In 2011 after leaving nearly a decade in the Army, I read Charles Murray’s Coming Apart which had just been released. In the book he offers a survey that purports to identify whether or not you live in a bubble – meaning a social circle that excludes a lot of the world around us. Murray, knowing that most of his readers would be upper middle to upper class with advanced degrees, designed the survey to prove a point: cultural elites in the US don’t know how the rest of America lives nor do they understand why most Americans do the things they do. It identifies things that characterize life for the majority of whites (Murray constrained his study racially for a few reasons) in the US and checks to see how familiar the reader is with them. You come away realizing that you thought you knew a lot about all Americans, but the reality is that you don’t- and that creates blind spots.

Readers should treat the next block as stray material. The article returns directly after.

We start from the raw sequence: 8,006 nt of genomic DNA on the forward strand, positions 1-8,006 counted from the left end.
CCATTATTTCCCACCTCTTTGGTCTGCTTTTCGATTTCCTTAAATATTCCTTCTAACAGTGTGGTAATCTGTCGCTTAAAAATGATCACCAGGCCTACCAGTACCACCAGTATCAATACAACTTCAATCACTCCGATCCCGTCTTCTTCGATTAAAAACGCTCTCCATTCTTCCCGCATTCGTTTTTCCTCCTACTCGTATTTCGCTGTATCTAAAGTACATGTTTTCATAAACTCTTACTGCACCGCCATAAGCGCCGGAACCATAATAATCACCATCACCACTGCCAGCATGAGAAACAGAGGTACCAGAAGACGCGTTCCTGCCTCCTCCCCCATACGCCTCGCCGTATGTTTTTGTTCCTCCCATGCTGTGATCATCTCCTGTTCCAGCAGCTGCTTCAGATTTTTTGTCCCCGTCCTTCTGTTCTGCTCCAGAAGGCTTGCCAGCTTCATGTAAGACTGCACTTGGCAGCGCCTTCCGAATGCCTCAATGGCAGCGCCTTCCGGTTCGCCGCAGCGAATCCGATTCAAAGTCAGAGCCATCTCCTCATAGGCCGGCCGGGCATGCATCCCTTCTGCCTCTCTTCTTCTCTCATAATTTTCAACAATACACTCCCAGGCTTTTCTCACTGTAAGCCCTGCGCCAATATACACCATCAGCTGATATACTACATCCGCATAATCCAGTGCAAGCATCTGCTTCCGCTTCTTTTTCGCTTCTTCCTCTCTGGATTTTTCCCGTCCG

Being a newly minted civilian with more than a few experiences in foreign conflict, Murray’s points in his book hit me hard. I’d worked with a good cross-section of young to middle aged American men from all over the US, including recent immigrants from Asia and Africa, and I felt like I knew their interests and concerns, but I was coming from a different bubble. Americans then seemed no more focused than they are today on the fighting in Iraq and Afghanistan (which was our whole lives), and the 2007 financial crisis only really hit those servicemembers who’d just bought homes. So I was in the middle of moving from one bubble to another – all-volunteer military to upper middle class. It concerned me – maybe I really didn’t know what my country looked like, what it did or cared about. It meant the level of understanding I had about my surroundings was low – and most of my life experiences up until that point told me that this isn’t good. I read the news, I talked to people on social media- but the counterinsurgency truths about Atmospherics – about having regular face-to-face interaction with the population – told me that none of this was enough. What could I do to get a better sense of what’s happening in my own country?